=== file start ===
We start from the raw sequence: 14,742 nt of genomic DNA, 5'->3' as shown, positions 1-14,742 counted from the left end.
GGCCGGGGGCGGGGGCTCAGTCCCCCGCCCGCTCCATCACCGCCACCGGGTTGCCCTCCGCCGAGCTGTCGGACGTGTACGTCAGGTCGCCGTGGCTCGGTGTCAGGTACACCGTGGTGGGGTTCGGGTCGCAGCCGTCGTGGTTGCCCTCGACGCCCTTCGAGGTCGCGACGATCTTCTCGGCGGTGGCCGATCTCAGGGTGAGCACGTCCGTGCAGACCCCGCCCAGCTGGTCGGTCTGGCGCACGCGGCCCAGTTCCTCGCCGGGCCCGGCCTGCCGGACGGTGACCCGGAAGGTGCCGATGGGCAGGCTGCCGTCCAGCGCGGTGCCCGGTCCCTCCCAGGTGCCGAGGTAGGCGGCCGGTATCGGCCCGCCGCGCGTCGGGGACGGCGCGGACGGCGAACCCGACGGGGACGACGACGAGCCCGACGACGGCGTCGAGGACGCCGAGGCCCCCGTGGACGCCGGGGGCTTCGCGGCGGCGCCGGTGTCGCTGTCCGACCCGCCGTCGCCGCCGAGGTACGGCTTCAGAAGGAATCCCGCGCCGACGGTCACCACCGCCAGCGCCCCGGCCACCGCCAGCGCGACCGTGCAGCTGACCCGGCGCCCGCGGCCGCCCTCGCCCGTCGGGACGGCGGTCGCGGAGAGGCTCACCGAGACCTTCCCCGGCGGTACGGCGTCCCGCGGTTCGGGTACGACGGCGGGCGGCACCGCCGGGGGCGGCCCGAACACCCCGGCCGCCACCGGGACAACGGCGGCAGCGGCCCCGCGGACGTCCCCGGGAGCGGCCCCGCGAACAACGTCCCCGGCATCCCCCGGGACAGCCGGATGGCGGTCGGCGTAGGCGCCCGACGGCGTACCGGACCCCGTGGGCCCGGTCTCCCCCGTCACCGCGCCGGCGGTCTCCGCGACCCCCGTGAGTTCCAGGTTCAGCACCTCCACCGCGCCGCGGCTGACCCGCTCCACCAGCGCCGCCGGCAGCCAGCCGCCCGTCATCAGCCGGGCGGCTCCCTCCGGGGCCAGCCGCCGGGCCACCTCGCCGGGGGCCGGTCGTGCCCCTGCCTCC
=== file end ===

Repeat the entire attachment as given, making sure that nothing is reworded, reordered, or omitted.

We start from the raw sequence: 14,742 nt of genomic DNA, 5'->3' as shown, positions 1-14,742 counted from the left end.
GGCCGGGGGCGGGGGCTCAGTCCCCCGCCCGCTCCATCACCGCCACCGGGTTGCCCTCCGCCGAGCTGTCGGACGTGTACGTCAGGTCGCCGTGGCTCGGTGTCAGGTACACCGTGGTGGGGTTCGGGTCGCAGCCGTCGTGGTTGCCCTCGACGCCCTTCGAGGTCGCGACGATCTTCTCGGCGGTGGCCGATCTCAGGGTGAGCACGTCCGTGCAGACCCCGCCCAGCTGGTCGGTCTGGCGCACGCGGCCCAGTTCCTCGCCGGGCCCGGCCTGCCGGACGGTGACCCGGAAGGTGCCGATGGGCAGGCTGCCGTCCAGCGCGGTGCCCGGTCCCTCCCAGGTGCCGAGGTAGGCGGCCGGTATCGGCCCGCCGCGCGTCGGGGACGGCGCGGACGGCGAACCCGACGGGGACGACGACGAGCCCGACGACGGCGTCGAGGACGCCGAGGCCCCCGTGGACGCCGGGGGCTTCGCGGCGGCGCCGGTGTCGCTGTCCGACCCGCCGTCGCCGCCGAGGTACGGCTTCAGAAGGAATCCCGCGCCGACGGTCACCACCGCCAGCGCCCCGGCCACCGCCAGCGCGACCGTGCAGCTGACCCGGCGCCCGCGGCCGCCCTCGCCCGTCGGGACGGCGGTCGCGGAGAGGCTCACCGAGACCTTCCCCGGCGGTACGGCGTCCCGCGGTTCGGGTACGACGGCGGGCGGCACCGCCGGGGGCGGCCCGAACACCCCGGCCGCCACCGGGACAACGGCGGCAGCGGCCCCGCGGACGTCCCCGGGAGCGGCCCCGCGAACAACGTCCCCGGCATCCCCCGGGACAGCCGGATGGCGGTCGGCGTAGGCGCCCGACGGCGTACCGGACCCCGTGGGCCCGGTCTCCCCCGTCACCGCGCCGGCGGTCTCCGCGACCCCCGTGAGTTCCAGGTTCAGCACCTCCACCGCGCCGCGGCTGACCCGCTCCACCAGCGCCGCCGGCAGCCAGCCGCCCGTCATCAGCCGGGCGGCTCCCTCCGGGGCCAGCCGCCGGGCCACCTCGCCGGGGGCCGGTCGTGCCCCTGCCTCC